ROCKLAND, Maine — The central question before the state’s high court justices Wednesday was whether the state can be sued for selling the waterfront home of a man in its care for well below its value and allowing his other home to fall into serious disrepair.

The Maine Supreme Judicial Court heard arguments Wednesday in the lawsuits filed on behalf of William Dean Jr. and his sister Claire Dean Perry against the Maine Department of Health and Human Services.

In December, Justice Andrew Horton of the Maine Business and Consumer Court in Portland ruled that the lawsuits could go forward on the single issue of whether the state breached its fiduciary duty while it served as conservator of Dean’s estate in 2012 and 2013.

Assistant Attorney General Christopher Taub argued that state is immune from liability under the Maine Tort Claims Act. He said there are exceptions to the immunity but only when it is specifically spelled out in other laws approved by the Maine Legislature.

Taub said there is no waiver of immunity when the state serves as a conservator. The state was conversator, managing Dean’s money and property because he had been admitted to a state mental health facility.

Attorney David Jenny, who represents Dean, said there is a requirement under the state probate code’s for the state to obtain a surety bond when it becomes a public conservator for an individual. This is such exception written into state law, he said.

“Otherwise, the state is saying there is no judicial recourse for someone who is under the care of the state,” Jenny said.

He said it would make no sense to require the state to take out a bond to cover damages if claims could then not be made against the state.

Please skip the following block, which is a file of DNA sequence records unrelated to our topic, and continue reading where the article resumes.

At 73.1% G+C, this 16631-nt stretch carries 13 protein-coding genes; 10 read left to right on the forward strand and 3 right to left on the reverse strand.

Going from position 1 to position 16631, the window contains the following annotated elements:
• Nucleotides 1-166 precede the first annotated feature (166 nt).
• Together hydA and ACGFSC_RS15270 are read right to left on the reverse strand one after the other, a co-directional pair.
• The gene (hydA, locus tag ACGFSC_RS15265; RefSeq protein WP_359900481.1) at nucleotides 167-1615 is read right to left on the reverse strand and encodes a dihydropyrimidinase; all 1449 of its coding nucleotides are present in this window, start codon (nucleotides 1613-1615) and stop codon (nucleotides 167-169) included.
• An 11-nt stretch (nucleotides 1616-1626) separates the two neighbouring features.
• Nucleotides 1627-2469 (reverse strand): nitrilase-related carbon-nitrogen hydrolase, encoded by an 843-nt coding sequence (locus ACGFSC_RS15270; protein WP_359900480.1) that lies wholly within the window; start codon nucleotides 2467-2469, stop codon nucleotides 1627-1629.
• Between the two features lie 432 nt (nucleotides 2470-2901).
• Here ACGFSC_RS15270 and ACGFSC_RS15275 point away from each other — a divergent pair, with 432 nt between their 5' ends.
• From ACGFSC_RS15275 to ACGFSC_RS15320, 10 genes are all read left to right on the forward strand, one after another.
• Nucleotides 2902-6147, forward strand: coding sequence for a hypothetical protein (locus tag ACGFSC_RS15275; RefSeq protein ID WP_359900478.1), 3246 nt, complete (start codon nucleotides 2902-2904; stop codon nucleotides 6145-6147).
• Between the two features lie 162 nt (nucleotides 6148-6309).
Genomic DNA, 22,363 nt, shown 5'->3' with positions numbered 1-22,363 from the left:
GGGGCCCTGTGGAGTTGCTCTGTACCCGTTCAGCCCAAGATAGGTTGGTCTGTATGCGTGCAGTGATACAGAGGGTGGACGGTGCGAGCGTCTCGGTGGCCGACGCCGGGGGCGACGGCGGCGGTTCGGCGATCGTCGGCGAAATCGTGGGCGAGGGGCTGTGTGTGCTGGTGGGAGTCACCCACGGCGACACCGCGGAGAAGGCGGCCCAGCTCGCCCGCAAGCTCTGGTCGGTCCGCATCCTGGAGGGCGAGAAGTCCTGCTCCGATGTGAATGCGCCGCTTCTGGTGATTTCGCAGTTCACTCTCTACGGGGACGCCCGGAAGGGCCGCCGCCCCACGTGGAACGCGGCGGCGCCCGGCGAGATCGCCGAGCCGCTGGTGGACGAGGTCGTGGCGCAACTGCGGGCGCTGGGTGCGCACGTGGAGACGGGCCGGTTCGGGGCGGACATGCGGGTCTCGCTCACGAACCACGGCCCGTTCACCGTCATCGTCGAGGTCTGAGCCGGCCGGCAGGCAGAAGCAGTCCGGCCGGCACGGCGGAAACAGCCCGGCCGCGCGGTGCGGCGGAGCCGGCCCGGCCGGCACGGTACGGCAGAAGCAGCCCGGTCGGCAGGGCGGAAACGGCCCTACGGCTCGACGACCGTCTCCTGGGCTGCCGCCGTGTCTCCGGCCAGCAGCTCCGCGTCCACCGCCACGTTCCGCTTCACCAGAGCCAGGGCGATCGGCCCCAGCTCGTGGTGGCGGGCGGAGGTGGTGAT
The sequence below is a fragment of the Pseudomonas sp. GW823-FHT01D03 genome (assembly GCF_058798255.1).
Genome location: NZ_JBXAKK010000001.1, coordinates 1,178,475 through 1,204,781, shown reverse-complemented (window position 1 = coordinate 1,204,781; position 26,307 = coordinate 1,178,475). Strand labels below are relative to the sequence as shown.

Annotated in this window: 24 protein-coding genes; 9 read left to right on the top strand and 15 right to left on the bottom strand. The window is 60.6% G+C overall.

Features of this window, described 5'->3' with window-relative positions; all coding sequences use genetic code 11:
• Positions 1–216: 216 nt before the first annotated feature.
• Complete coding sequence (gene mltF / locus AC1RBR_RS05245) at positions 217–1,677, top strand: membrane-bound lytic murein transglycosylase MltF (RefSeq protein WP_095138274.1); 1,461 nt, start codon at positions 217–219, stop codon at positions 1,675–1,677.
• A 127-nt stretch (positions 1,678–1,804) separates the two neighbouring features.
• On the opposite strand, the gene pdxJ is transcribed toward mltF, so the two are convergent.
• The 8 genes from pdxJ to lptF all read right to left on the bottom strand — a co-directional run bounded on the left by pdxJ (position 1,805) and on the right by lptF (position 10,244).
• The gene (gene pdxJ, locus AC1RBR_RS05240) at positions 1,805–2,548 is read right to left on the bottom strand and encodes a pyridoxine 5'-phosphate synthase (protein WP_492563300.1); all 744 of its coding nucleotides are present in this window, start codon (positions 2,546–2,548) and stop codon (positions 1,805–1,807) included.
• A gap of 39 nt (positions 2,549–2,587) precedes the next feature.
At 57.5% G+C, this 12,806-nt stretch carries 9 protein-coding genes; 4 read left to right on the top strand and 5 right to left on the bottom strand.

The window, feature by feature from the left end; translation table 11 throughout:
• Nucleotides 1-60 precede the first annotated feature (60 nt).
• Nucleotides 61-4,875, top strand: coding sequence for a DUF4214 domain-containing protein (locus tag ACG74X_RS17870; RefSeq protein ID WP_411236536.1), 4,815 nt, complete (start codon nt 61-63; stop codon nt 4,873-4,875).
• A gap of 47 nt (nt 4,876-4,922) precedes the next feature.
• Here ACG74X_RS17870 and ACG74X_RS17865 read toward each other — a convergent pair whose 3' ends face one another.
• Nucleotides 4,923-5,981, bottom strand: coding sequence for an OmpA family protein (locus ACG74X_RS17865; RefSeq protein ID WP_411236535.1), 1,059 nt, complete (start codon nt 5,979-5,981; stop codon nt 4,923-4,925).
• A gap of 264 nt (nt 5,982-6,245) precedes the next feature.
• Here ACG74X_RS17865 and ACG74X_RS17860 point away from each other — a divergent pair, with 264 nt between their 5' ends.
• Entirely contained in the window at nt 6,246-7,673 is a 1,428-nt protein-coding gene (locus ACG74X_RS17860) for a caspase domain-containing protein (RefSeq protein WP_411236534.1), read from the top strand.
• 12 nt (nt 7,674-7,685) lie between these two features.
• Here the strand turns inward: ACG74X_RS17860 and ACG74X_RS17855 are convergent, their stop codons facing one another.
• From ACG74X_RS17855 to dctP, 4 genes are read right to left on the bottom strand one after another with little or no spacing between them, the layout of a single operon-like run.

Attorney Cynthia Dill, who represents Dean’s sister Perry, agreed with Jenny saying the requirement of a bond is the specific waiver of immunity required by the court for the lawsuit to continue.

DHHS had been appointed temporary conservator and had taken control of Dean’s finances and properties in September 2012, after he had been hospitalized for mental health problems. They continued to serve in that capacity through May 2013.

The state argued it needed to become conservator because Dean, who had never lived independently, was not capable of managing his finances, stating in its petition to the probate court that he misspent more than $200,000 from a family trust, that there were tax liens on properties in Owls Head and Rockland he inherited and that he had other unpaid bills.

After being awarded temporary conservatorship, DHHS sold Dean’s waterfront cottage on Castlewood Lane in Owls Head to James Taylor of Massachusetts in January 2013 for $205,000, even though the town had the property assessed at $476,840. The property consisted of 1 acre with 100 feet of shore frontage and a two-story, 1,000-square-foot cottage.

The state also euthanized Dean’s 10-year-old Himalayan cat, Caterpillar, saying there were no family members willing to care for the pet. DHHS tried to sell Dean’s Rockland home on Broadway, but a pipe broke during the winter when there was no heat and caused major flooding, which then led to an outbreak of mold throughout the home, making it uninhabitable, according to court filings.

Relatives of Dean challenged the state in 2013, and a cousin of his, Pamela Vose, is now his conservator. Dean has since been released from the Dorothea Dix Psychiatric Center and lives in an apartment in Rockland.

Justice Horton stated in his December ruling that “in the span of six months, most of what Mr. Dean owned and valued wound up being sold off, flooded or euthanized, as a result of DHHS’s intervention on his behalf.

“It seems clear that, had DHHS as Mr. Dean’s public conservator pursued a strategy aimed more at conserving his assets temporarily (and winterizing them effectively) rather than liquidating them permanently, Mr. Dean would be much better off today.”

In an October 2015 interview with the BDN, Dean said he was still holding out hope that he would receive justice.

There is no timetable for when a ruling may be issued, but decisions generally are issued within two to eight months.